Are You One of Them?

Are you? You know, the kind that just sits and watches things happen to people? Bad things, without saying a word? Without getting involved? Without coming to their aid or rescue? The ABC show What Would You Do has drawn attention to what social scientists have long known: that people are largely bystanders even when really bad things happen. Apathetic, uninvolved bystanders who tend to stay on the sidelines and watch even when there is something we can do. Even when there is no guarantee that any help we can offer can make a difference. We just don’t even try. There is a reason God gave us voices, and frontal lobes, and the ability to make judgments and decisions. You can speak out against injustice. It’s nothing more than a decision. A choice. 

I want to rally all of my people no matter the color of your skin. I am appealing to the content of your hearts, your character. Are you going to sit idly by and watch citizens be attacked, marginalized, dehumanized, disenfranchised, and cast aside by a system of racism that continues to trickle down? Or are you going to use your voice, the power of your pen, and the impact of your vote to make a difference? Too many of you who are my personal or business connections have been silent about all of the injustice, inhumanity, and prejudice being espoused by those minorities who happen to occupy the White House. Too many of you sit by and watch people of color be bullied at work, passed over for promotions year after year, be locked out of opportunities and chances that others get just because. You’ve seen it. Watched it. Heard your friends of color complain and scream and cry about it. It maybe they just suffered in silence. But you’ve watched. And maybe you didn’t quite know what to day, and so you’ve said nothing. And when the race word is brought up, the quick and convenient thought was, ‘I’m not so sure it’s that.’ Here’s a newsflash darlings: it ain’t always that, but there are an awful lot of times it is.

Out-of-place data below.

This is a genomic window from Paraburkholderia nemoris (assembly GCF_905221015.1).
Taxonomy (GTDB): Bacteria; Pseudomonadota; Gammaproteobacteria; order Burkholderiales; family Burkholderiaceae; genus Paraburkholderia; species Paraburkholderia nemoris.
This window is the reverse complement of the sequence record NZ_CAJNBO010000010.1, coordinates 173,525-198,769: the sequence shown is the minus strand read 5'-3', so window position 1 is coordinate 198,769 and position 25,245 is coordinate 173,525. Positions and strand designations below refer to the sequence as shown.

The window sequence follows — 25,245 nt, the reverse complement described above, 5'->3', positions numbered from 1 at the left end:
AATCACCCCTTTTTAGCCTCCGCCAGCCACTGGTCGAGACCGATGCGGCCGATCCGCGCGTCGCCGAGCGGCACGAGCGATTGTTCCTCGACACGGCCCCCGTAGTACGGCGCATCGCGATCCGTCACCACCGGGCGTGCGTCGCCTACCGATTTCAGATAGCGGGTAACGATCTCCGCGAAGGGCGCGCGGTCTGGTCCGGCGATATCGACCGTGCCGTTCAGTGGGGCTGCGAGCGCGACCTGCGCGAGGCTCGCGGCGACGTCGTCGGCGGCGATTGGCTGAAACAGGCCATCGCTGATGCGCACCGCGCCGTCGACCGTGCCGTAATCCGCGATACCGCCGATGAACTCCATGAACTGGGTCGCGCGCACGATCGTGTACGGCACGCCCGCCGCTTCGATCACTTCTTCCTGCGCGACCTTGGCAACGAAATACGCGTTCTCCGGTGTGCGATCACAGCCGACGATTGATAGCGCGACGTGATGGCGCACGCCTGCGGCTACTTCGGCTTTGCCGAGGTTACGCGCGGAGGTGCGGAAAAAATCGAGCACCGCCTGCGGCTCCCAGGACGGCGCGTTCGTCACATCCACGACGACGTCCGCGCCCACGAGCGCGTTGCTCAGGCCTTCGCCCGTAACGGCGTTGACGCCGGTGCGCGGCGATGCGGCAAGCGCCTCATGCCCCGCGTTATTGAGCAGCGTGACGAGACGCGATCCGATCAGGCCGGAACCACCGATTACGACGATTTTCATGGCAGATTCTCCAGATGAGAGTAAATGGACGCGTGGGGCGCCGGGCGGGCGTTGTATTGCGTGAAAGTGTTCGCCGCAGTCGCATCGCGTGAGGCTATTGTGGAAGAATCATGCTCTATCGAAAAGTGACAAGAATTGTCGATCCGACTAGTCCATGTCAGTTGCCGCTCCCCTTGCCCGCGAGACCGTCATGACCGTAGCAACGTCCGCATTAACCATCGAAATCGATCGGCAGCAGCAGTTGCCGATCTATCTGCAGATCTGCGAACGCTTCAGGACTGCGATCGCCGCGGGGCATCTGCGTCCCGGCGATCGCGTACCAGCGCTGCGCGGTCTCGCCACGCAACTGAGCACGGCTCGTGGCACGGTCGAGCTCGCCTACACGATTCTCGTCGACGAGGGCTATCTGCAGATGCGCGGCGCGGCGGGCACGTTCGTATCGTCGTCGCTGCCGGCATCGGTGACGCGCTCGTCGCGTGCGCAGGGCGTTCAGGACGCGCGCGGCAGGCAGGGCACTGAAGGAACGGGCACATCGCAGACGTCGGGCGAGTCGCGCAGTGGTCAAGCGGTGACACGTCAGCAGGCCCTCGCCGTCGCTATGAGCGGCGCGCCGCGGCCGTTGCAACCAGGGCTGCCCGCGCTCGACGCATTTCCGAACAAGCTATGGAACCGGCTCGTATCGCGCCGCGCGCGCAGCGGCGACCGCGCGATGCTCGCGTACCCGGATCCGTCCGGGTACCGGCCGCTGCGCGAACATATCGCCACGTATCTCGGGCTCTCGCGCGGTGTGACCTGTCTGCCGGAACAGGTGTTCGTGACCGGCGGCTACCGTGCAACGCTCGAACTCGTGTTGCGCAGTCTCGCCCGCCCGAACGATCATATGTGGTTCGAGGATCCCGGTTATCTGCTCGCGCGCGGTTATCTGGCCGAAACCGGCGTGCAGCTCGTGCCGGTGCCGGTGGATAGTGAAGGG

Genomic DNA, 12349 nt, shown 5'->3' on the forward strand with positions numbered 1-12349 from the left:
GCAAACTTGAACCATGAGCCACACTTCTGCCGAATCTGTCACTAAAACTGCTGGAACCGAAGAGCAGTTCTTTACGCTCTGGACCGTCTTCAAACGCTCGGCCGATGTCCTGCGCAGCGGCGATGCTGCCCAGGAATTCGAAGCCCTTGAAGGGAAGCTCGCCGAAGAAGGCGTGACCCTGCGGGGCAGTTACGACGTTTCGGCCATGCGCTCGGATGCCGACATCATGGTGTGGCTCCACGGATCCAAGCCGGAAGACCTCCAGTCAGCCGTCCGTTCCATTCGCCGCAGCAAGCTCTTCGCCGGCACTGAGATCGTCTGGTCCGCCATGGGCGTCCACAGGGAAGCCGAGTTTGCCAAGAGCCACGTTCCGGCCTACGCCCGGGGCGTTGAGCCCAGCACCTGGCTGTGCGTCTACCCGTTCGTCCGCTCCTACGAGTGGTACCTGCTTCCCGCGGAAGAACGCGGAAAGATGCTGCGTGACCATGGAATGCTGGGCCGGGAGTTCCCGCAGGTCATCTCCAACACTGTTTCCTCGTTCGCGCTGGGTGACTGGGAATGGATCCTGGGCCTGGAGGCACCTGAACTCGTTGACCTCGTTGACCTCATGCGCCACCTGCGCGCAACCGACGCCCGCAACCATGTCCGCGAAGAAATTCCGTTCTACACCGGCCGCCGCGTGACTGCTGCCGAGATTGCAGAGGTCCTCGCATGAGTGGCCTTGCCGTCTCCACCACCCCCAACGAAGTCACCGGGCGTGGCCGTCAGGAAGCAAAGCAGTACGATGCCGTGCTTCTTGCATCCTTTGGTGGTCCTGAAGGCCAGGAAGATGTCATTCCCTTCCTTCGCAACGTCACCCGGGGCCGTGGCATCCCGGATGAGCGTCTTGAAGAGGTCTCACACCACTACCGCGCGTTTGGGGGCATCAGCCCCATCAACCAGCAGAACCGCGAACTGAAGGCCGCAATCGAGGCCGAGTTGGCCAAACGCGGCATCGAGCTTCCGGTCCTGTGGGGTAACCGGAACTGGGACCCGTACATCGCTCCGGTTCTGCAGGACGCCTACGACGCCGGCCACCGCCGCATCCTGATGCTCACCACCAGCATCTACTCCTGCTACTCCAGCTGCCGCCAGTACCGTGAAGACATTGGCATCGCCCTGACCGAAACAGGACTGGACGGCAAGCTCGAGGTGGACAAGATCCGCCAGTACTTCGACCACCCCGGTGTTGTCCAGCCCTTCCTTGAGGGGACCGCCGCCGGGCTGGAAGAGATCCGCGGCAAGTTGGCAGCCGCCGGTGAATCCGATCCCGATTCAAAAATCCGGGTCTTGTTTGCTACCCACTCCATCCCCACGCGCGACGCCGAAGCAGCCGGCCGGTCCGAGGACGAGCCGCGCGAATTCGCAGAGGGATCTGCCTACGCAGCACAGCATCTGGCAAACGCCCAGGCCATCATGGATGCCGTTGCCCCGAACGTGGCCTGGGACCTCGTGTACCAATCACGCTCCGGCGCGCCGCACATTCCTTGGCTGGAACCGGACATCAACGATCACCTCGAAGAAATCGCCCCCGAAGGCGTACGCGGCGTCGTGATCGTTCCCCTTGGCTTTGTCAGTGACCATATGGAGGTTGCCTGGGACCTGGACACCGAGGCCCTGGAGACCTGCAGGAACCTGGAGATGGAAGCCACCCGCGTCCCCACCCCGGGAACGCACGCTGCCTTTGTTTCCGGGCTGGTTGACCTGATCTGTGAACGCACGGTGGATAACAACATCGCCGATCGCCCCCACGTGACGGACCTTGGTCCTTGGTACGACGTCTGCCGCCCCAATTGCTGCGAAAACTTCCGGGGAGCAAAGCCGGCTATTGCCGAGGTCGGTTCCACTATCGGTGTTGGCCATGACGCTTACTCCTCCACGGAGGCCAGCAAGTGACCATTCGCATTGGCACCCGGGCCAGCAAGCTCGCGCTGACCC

When you CHOOSE to remain an observer, you choose to be an unwitting participant. When you remain silent about what you see, you become complicit. I have seen and felt and experienced this complicity firsthand. And when you do this, you become one of them.
Now is not the time to remain silent. Silence equals death. We’ve already lost one brave soul. But at least she made a choice, and yes, she is now magnified. And glorified. I hope you choose as wisely as she.

Be well.

Dr. Nik
#BlackLivesMatter #mentalhealth #endracism #speakout #silenceequalsdeath

No Time To Be Silent

black face white hand

In the wake of the massacres of Brother Alton Sterling and Brother Philando Castile, both fatally shot within a 24 hour time period, this is no time to be silent.

Tuesday, in Louisiana, 37-year-old Alton Sterling was fatally shot as he tussled with two white officers outside a convenience store in a predominantly black neighborhood. The shooting was caught on tape and went viral online. The next day in Minnesota, 32-year-old Philando Castile was shot to death during a traffic stop. His girlfriend posted a video of the aftermath live on Facebook, saying he had been shot “for no apparent reason” while reaching for his wallet, as an officer had asked.  And then the malefic reply to both events by Micah Johnson, a combat veteran who killed five officers and wounded seven others, in addition to two civilians. Like many I found myself struggling to make sense of just what is going on.